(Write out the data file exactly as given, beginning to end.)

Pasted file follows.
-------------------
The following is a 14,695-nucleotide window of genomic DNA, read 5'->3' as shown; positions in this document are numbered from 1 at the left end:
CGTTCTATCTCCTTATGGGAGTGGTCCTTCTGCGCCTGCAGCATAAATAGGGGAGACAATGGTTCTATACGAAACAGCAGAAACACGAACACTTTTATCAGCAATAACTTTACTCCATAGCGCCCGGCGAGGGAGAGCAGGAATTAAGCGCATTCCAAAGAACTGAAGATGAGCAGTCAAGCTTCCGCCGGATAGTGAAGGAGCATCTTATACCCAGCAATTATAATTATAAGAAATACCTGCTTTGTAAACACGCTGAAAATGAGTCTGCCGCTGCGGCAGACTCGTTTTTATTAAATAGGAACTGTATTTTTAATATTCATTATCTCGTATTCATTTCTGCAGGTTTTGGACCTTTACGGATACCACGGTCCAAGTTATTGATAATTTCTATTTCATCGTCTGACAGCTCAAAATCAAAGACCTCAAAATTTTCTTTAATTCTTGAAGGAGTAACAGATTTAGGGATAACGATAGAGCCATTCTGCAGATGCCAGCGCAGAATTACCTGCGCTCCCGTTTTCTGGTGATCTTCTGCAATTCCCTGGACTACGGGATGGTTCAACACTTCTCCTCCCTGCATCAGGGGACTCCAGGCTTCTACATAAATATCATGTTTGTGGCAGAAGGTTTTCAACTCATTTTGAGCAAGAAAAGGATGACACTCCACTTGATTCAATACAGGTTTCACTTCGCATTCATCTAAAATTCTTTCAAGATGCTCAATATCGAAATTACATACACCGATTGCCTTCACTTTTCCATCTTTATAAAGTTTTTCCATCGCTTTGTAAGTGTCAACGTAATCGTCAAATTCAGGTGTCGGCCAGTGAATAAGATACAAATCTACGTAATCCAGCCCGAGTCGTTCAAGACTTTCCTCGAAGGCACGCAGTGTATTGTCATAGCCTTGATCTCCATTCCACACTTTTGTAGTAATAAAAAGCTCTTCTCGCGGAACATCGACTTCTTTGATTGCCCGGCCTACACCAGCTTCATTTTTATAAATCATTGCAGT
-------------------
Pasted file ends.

The following is a 14,695-nucleotide window of genomic DNA, read 5'->3' as shown; positions in this document are numbered from 1 at the left end:
CGTTCTATCTCCTTATGGGAGTGGTCCTTCTGCGCCTGCAGCATAAATAGGGGAGACAATGGTTCTATACGAAACAGCAGAAACACGAACACTTTTATCAGCAATAACTTTACTCCATAGCGCCCGGCGAGGGAGAGCAGGAATTAAGCGCATTCCAAAGAACTGAAGATGAGCAGTCAAGCTTCCGCCGGATAGTGAAGGAGCATCTTATACCCAGCAATTATAATTATAAGAAATACCTGCTTTGTAAACACGCTGAAAATGAGTCTGCCGCTGCGGCAGACTCGTTTTTATTAAATAGGAACTGTATTTTTAATATTCATTATCTCGTATTCATTTCTGCAGGTTTTGGACCTTTACGGATACCACGGTCCAAGTTATTGATAATTTCTATTTCATCGTCTGACAGCTCAAAATCAAAGACCTCAAAATTTTCTTTAATTCTTGAAGGAGTAACAGATTTAGGGATAACGATAGAGCCATTCTGCAGATGCCAGCGCAGAATTACCTGCGCTCCCGTTTTCTGGTGATCTTCTGCAATTCCCTGGACTACGGGATGGTTCAACACTTCTCCTCCCTGCATCAGGGGACTCCAGGCTTCTACATAAATATCATGTTTGTGGCAGAAGGTTTTCAACTCATTTTGAGCAAGAAAAGGATGACACTCCACTTGATTCAATACAGGTTTCACTTCGCATTCATCTAAAATTCTTTCAAGATGCTCAATATCGAAATTACATACACCGATTGCCTTCACTTTTCCATCTTTATAAAGTTTTTCCATCGCTTTGTAAGTGTCAACGTAATCGTCAAATTCAGGTGTCGGCCAGTGAATAAGATACAAATCTACGTAATCCAGCCCGAGTCGTTCAAGACTTTCCTCGAAGGCACGCAGTGTATTGTCATAGCCTTGATCTCCATTCCACACTTTTGTAGTAATAAAAAGCTCTTCTCGCGGAACATCGACTTCTTTGATTGCCCGGCCTACACCAGCTTCATTTTTATAAATCATTGCAGT